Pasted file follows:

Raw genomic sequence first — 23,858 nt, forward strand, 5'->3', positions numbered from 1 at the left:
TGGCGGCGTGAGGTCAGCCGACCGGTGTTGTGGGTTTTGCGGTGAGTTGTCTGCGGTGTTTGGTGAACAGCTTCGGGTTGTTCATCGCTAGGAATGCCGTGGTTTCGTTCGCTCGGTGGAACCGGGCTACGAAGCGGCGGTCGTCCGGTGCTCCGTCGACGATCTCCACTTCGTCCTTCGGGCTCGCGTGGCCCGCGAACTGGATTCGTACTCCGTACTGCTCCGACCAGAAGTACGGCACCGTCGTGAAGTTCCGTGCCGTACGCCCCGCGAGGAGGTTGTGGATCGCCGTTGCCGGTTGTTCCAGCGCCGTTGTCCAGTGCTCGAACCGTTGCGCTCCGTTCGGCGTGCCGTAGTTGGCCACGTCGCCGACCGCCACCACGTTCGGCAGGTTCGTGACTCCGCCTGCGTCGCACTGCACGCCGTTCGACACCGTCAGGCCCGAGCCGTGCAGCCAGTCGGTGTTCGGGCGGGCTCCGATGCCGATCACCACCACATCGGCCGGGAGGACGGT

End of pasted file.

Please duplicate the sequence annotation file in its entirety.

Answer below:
Raw genomic sequence first — 23,858 nt, forward strand, 5'->3', positions numbered from 1 at the left:
TGGCGGCGTGAGGTCAGCCGACCGGTGTTGTGGGTTTTGCGGTGAGTTGTCTGCGGTGTTTGGTGAACAGCTTCGGGTTGTTCATCGCTAGGAATGCCGTGGTTTCGTTCGCTCGGTGGAACCGGGCTACGAAGCGGCGGTCGTCCGGTGCTCCGTCGACGATCTCCACTTCGTCCTTCGGGCTCGCGTGGCCCGCGAACTGGATTCGTACTCCGTACTGCTCCGACCAGAAGTACGGCACCGTCGTGAAGTTCCGTGCCGTACGCCCCGCGAGGAGGTTGTGGATCGCCGTTGCCGGTTGTTCCAGCGCCGTTGTCCAGTGCTCGAACCGTTGCGCTCCGTTCGGCGTGCCGTAGTTGGCCACGTCGCCGACCGCCACCACGTTCGGCAGGTTCGTGACTCCGCCTGCGTCGCACTGCACGCCGTTCGACACCGTCAGGCCCGAGCCGTGCAGCCAGTCGGTGTTCGGGCGGGCTCCGATGCCGATCACCACCACATCGGCCGGGAGGACGGT